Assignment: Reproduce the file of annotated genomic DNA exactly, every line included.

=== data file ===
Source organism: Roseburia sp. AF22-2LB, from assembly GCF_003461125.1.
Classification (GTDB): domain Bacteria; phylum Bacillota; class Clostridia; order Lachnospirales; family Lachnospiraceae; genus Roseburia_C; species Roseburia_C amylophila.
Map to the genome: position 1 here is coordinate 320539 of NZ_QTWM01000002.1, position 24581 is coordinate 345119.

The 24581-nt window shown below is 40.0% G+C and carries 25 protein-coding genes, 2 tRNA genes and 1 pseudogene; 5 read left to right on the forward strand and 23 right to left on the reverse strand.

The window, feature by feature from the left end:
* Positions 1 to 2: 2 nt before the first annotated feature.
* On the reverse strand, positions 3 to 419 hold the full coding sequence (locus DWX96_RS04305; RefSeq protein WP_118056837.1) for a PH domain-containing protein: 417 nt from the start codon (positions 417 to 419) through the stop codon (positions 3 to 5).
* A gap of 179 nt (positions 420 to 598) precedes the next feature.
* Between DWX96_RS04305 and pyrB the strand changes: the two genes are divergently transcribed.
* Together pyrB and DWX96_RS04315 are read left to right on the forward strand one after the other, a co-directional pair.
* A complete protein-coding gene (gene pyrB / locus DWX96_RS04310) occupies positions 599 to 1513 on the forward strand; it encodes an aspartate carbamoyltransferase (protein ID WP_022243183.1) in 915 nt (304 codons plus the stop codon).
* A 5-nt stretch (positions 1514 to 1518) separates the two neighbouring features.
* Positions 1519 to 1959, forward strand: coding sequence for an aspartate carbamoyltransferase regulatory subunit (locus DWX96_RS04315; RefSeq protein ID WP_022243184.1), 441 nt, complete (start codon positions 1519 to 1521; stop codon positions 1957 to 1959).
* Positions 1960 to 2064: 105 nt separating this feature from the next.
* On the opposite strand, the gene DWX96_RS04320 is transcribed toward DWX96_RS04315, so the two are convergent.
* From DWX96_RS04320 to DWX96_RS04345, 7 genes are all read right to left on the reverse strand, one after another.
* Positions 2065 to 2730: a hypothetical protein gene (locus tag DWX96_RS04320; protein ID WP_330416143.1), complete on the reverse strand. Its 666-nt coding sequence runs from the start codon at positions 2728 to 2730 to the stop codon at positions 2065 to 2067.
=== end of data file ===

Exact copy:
Source organism: Roseburia sp. AF22-2LB, from assembly GCF_003461125.1.
Classification (GTDB): domain Bacteria; phylum Bacillota; class Clostridia; order Lachnospirales; family Lachnospiraceae; genus Roseburia_C; species Roseburia_C amylophila.
Map to the genome: position 1 here is coordinate 320539 of NZ_QTWM01000002.1, position 24581 is coordinate 345119.

The 24581-nt window shown below is 40.0% G+C and carries 25 protein-coding genes, 2 tRNA genes and 1 pseudogene; 5 read left to right on the forward strand and 23 right to left on the reverse strand.

The window, feature by feature from the left end:
* Positions 1 to 2: 2 nt before the first annotated feature.
* On the reverse strand, positions 3 to 419 hold the full coding sequence (locus DWX96_RS04305; RefSeq protein WP_118056837.1) for a PH domain-containing protein: 417 nt from the start codon (positions 417 to 419) through the stop codon (positions 3 to 5).
* A gap of 179 nt (positions 420 to 598) precedes the next feature.
* Between DWX96_RS04305 and pyrB the strand changes: the two genes are divergently transcribed.
* Together pyrB and DWX96_RS04315 are read left to right on the forward strand one after the other, a co-directional pair.
* A complete protein-coding gene (gene pyrB / locus DWX96_RS04310) occupies positions 599 to 1513 on the forward strand; it encodes an aspartate carbamoyltransferase (protein ID WP_022243183.1) in 915 nt (304 codons plus the stop codon).
* A 5-nt stretch (positions 1514 to 1518) separates the two neighbouring features.
* Positions 1519 to 1959, forward strand: coding sequence for an aspartate carbamoyltransferase regulatory subunit (locus DWX96_RS04315; RefSeq protein ID WP_022243184.1), 441 nt, complete (start codon positions 1519 to 1521; stop codon positions 1957 to 1959).
* Positions 1960 to 2064: 105 nt separating this feature from the next.
* On the opposite strand, the gene DWX96_RS04320 is transcribed toward DWX96_RS04315, so the two are convergent.
* From DWX96_RS04320 to DWX96_RS04345, 7 genes are all read right to left on the reverse strand, one after another.
* Positions 2065 to 2730: a hypothetical protein gene (locus tag DWX96_RS04320; protein ID WP_330416143.1), complete on the reverse strand. Its 666-nt coding sequence runs from the start codon at positions 2728 to 2730 to the stop codon at positions 2065 to 2067.